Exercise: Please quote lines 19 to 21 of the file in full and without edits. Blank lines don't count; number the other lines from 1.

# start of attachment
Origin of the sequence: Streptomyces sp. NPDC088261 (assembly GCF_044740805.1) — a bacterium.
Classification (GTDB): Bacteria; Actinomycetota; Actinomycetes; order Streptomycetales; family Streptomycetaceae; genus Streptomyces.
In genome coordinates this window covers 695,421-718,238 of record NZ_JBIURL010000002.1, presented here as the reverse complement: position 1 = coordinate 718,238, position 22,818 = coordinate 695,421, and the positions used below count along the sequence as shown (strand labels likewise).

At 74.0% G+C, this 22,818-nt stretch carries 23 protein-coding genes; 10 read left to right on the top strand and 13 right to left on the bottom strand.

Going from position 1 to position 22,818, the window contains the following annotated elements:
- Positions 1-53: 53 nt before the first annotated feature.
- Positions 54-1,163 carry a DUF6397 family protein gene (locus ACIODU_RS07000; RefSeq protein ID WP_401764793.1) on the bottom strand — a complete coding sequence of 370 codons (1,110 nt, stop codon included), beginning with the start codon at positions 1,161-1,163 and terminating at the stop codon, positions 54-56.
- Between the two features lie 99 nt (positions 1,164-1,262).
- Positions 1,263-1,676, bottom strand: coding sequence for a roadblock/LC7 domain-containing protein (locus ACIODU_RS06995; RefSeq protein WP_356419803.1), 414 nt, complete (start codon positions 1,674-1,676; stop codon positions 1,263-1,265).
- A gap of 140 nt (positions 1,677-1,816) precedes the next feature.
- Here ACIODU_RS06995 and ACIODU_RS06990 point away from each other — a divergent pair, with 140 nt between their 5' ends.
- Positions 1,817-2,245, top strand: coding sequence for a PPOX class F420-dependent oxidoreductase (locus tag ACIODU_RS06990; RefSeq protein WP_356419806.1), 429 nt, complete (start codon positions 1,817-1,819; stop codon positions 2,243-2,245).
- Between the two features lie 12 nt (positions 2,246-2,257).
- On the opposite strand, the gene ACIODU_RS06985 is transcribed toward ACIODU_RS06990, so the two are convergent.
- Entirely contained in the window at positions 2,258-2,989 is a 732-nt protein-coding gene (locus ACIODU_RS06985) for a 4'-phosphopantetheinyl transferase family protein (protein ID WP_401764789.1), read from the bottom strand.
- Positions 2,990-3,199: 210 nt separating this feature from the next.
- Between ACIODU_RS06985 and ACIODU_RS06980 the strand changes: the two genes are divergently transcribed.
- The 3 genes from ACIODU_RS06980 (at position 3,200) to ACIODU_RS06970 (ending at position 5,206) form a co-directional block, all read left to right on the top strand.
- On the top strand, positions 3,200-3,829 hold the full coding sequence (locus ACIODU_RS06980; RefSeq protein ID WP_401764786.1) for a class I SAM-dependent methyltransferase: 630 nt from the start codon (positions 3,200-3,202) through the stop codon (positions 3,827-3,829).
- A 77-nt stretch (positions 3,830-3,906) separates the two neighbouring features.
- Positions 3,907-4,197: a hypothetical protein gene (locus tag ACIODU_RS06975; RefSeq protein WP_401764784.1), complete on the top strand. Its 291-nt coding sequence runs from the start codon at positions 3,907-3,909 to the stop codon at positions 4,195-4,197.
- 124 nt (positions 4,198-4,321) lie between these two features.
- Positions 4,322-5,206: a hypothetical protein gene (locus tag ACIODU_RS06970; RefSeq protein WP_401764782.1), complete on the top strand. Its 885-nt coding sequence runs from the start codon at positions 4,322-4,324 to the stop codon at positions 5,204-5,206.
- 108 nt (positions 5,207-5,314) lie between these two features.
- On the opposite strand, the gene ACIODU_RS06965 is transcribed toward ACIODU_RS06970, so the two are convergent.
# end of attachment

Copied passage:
- On the top strand, positions 3,200-3,829 hold the full coding sequence (locus ACIODU_RS06980; RefSeq protein ID WP_401764786.1) for a class I SAM-dependent methyltransferase: 630 nt from the start codon (positions 3,200-3,202) through the stop codon (positions 3,827-3,829).
- A 77-nt stretch (positions 3,830-3,906) separates the two neighbouring features.
- Positions 3,907-4,197: a hypothetical protein gene (locus tag ACIODU_RS06975; RefSeq protein WP_401764784.1), complete on the top strand. Its 291-nt coding sequence runs from the start codon at positions 3,907-3,909 to the stop codon at positions 4,195-4,197.